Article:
A piece of amber containing a fragment of feathered dinosaur tail could have ended up as a piece of jewelry if it hadn’t caught the curious eyes of Chinese scientists.
Lida Xing from the China University of Geosciences in Beijing came across a piece of amber which had in pristine condition preserved the fragment of a dinosaur tail with feathers in three dimensions. Xing came across this remarkable specimen at an amber market in Myitkyina, Myanmar in 2015. Xing recognised the importance of what he was looking at and persuaded the Dexu Institute of Palaeontology in Chaozhou to purchase it.
Subsequently working with an international team of scientists, Xing discovered that the amber was packing inside it partial yet pristine remains of feathered tail of a small juvenile coelurosaur, a type of bird-like dinosaur, that lived some 99 million years ago.
In case Xing wouldn’t have recognised the amber and how important it was for palaeontology, the amber would have ended up as a piece in someone’s living room shelf or as part of jewelry. Why? It turns out that the amber market in Myitkyina, Myanmar is a well known market for amber with traders from multiple regions of the country coming here to buy amber that is retrieved in amber mines in Hukawng Valley, located in the Kachin State of northern Myanmar. Most of these buyers use the amber bought here ends up in either jewelry shops or places where they make small mementos to be handed during award ceremonies and the likes.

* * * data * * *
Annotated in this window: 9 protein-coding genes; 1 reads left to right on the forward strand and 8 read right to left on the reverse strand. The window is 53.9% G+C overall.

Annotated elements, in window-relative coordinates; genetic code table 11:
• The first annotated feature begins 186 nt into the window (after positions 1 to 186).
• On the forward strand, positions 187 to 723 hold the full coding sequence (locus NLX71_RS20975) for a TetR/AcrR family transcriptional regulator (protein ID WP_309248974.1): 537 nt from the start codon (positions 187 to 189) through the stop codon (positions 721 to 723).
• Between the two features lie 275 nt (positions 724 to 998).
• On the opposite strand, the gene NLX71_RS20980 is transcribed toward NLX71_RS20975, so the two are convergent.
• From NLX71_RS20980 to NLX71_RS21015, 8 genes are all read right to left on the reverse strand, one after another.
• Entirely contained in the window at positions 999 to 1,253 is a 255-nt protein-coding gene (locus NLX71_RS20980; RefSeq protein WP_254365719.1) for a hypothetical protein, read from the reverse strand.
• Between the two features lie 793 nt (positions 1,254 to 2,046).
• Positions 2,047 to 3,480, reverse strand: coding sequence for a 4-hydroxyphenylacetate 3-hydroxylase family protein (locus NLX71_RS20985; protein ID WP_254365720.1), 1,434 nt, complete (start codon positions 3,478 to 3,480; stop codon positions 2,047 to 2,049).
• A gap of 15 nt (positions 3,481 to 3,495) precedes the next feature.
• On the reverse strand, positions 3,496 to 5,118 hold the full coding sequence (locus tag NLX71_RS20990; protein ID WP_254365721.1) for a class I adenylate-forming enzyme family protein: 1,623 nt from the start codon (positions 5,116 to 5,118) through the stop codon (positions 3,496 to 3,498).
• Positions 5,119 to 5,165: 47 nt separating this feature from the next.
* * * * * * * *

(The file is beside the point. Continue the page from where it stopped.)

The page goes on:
As for the study, researchers reveal that the feather coloration pattern is indicative of the fact that the tail fragment is of a young dinosaur that had chestnut-brown dorsal feathers, while its underbelly was pale. Chances are that the feathers could have provided the young dinosaur some protection through camouflage that blends into the woodland environments where the dinosaur presumably lived.
Considering how a little visit to an amber market turned out to be a huge discovery, authors of the study point out that local markets in different countries could be source of highly important fossils in disguise.